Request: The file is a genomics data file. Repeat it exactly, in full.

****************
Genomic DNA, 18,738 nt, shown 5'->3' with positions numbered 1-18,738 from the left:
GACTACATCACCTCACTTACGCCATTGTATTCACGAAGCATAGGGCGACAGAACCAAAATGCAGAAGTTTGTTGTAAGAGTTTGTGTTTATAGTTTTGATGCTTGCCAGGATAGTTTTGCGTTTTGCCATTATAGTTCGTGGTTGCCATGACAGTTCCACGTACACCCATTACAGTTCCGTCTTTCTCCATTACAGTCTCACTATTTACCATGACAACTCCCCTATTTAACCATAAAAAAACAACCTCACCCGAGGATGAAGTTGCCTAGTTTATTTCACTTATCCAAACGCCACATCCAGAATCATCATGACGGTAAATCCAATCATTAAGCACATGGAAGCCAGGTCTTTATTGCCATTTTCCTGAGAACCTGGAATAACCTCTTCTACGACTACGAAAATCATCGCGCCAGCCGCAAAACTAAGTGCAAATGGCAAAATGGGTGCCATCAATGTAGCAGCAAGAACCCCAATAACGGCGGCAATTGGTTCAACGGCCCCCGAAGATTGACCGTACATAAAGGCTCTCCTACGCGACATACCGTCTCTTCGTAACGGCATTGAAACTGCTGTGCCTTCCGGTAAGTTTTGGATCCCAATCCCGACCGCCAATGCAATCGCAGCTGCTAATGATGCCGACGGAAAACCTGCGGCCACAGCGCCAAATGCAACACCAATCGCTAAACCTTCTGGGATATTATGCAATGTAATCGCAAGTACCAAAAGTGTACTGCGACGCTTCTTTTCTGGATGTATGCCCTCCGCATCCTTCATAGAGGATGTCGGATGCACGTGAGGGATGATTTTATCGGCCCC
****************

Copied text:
Genomic DNA, 18,738 nt, shown 5'->3' with positions numbered 1-18,738 from the left:
GACTACATCACCTCACTTACGCCATTGTATTCACGAAGCATAGGGCGACAGAACCAAAATGCAGAAGTTTGTTGTAAGAGTTTGTGTTTATAGTTTTGATGCTTGCCAGGATAGTTTTGCGTTTTGCCATTATAGTTCGTGGTTGCCATGACAGTTCCACGTACACCCATTACAGTTCCGTCTTTCTCCATTACAGTCTCACTATTTACCATGACAACTCCCCTATTTAACCATAAAAAAACAACCTCACCCGAGGATGAAGTTGCCTAGTTTATTTCACTTATCCAAACGCCACATCCAGAATCATCATGACGGTAAATCCAATCATTAAGCACATGGAAGCCAGGTCTTTATTGCCATTTTCCTGAGAACCTGGAATAACCTCTTCTACGACTACGAAAATCATCGCGCCAGCCGCAAAACTAAGTGCAAATGGCAAAATGGGTGCCATCAATGTAGCAGCAAGAACCCCAATAACGGCGGCAATTGGTTCAACGGCCCCCGAAGATTGACCGTACATAAAGGCTCTCCTACGCGACATACCGTCTCTTCGTAACGGCATTGAAACTGCTGTGCCTTCCGGTAAGTTTTGGATCCCAATCCCGACCGCCAATGCAATCGCAGCTGCTAATGATGCCGACGGAAAACCTGCGGCCACAGCGCCAAATGCAACACCAATCGCTAAACCTTCTGGGATATTATGCAATGTAATCGCAAGTACCAAAAGTGTACTGCGACGCTTCTTTTCTGGATGTATGCCCTCCGCATCCTTCATAGAGGATGTCGGATGCACGTGAGGGATGATTTTATCGGCCCC